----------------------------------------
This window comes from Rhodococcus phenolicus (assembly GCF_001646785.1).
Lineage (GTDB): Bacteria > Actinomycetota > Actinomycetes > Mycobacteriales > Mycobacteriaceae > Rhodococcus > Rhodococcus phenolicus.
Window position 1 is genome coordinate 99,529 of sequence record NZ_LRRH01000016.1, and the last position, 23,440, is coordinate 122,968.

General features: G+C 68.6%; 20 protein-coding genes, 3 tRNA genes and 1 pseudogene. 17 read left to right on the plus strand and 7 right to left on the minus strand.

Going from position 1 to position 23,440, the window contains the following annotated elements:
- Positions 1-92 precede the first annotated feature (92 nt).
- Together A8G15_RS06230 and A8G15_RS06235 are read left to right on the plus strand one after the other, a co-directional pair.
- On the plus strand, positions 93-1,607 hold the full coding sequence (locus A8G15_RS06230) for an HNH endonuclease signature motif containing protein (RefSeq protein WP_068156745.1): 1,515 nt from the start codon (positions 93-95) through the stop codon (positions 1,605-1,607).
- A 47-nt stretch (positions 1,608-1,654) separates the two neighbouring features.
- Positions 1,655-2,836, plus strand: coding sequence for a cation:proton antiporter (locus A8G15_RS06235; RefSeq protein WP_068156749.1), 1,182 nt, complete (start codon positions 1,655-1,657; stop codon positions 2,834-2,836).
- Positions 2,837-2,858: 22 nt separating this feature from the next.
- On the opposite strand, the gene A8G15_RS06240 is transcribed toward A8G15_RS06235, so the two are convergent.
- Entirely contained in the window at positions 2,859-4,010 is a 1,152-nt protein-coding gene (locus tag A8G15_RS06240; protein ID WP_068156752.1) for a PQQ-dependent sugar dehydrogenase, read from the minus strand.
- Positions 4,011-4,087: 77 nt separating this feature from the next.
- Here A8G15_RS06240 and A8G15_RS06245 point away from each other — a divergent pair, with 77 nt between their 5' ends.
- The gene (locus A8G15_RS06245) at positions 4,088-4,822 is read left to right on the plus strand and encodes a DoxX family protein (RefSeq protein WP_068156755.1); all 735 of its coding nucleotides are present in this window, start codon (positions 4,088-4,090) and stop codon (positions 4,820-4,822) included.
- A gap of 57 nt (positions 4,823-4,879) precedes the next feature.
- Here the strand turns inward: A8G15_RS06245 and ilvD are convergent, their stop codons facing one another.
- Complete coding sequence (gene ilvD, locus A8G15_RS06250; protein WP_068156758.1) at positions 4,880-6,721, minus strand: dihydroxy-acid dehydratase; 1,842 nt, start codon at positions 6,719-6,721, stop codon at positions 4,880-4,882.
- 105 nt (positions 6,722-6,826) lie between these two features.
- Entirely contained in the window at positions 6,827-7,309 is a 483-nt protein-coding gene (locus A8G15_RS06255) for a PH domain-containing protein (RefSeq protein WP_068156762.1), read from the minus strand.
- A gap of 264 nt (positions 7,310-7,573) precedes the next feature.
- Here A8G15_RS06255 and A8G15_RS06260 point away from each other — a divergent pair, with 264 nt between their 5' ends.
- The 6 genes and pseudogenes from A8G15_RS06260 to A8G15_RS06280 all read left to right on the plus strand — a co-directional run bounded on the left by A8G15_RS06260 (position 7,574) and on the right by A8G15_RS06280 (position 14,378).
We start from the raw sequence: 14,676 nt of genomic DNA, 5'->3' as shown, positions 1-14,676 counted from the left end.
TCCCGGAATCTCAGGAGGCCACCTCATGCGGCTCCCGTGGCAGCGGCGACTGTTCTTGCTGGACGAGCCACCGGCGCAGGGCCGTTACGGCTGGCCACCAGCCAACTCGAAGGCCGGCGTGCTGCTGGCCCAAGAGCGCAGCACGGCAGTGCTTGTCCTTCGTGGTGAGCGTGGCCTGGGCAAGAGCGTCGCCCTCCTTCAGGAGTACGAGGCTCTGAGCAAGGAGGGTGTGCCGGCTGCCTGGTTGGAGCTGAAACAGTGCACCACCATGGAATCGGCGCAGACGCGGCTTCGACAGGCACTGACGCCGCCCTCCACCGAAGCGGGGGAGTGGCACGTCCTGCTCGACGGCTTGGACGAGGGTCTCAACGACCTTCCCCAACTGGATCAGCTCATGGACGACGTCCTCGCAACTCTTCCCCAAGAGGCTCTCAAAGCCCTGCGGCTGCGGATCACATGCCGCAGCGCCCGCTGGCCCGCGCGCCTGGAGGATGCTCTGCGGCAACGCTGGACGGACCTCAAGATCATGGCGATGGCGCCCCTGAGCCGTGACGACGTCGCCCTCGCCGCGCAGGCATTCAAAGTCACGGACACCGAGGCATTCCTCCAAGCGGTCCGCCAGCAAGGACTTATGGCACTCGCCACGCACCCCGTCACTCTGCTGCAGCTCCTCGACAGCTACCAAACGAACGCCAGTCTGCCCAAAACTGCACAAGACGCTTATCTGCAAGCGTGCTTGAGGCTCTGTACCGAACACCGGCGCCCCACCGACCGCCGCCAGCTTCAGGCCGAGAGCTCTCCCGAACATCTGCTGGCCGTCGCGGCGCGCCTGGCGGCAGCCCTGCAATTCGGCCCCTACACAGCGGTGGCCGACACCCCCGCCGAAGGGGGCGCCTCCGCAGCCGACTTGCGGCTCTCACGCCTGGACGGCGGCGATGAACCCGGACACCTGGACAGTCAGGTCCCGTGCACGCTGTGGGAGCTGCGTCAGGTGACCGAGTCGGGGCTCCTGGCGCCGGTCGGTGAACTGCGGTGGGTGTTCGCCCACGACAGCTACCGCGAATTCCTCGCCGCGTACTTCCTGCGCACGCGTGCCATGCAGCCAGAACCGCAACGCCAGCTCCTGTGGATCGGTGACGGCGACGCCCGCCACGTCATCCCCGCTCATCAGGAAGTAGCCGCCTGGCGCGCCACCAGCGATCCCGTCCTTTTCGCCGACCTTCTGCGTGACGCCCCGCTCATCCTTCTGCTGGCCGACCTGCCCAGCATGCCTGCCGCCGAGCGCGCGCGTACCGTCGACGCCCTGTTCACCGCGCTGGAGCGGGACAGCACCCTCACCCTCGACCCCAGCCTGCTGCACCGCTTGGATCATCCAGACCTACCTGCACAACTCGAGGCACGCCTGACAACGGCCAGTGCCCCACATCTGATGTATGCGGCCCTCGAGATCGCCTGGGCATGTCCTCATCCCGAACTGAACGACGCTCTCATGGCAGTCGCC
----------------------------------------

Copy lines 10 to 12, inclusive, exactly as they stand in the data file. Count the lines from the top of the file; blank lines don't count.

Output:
- Positions 1,655-2,836, plus strand: coding sequence for a cation:proton antiporter (locus A8G15_RS06235; RefSeq protein WP_068156749.1), 1,182 nt, complete (start codon positions 1,655-1,657; stop codon positions 2,834-2,836).
- Positions 2,837-2,858: 22 nt separating this feature from the next.
- On the opposite strand, the gene A8G15_RS06240 is transcribed toward A8G15_RS06235, so the two are convergent.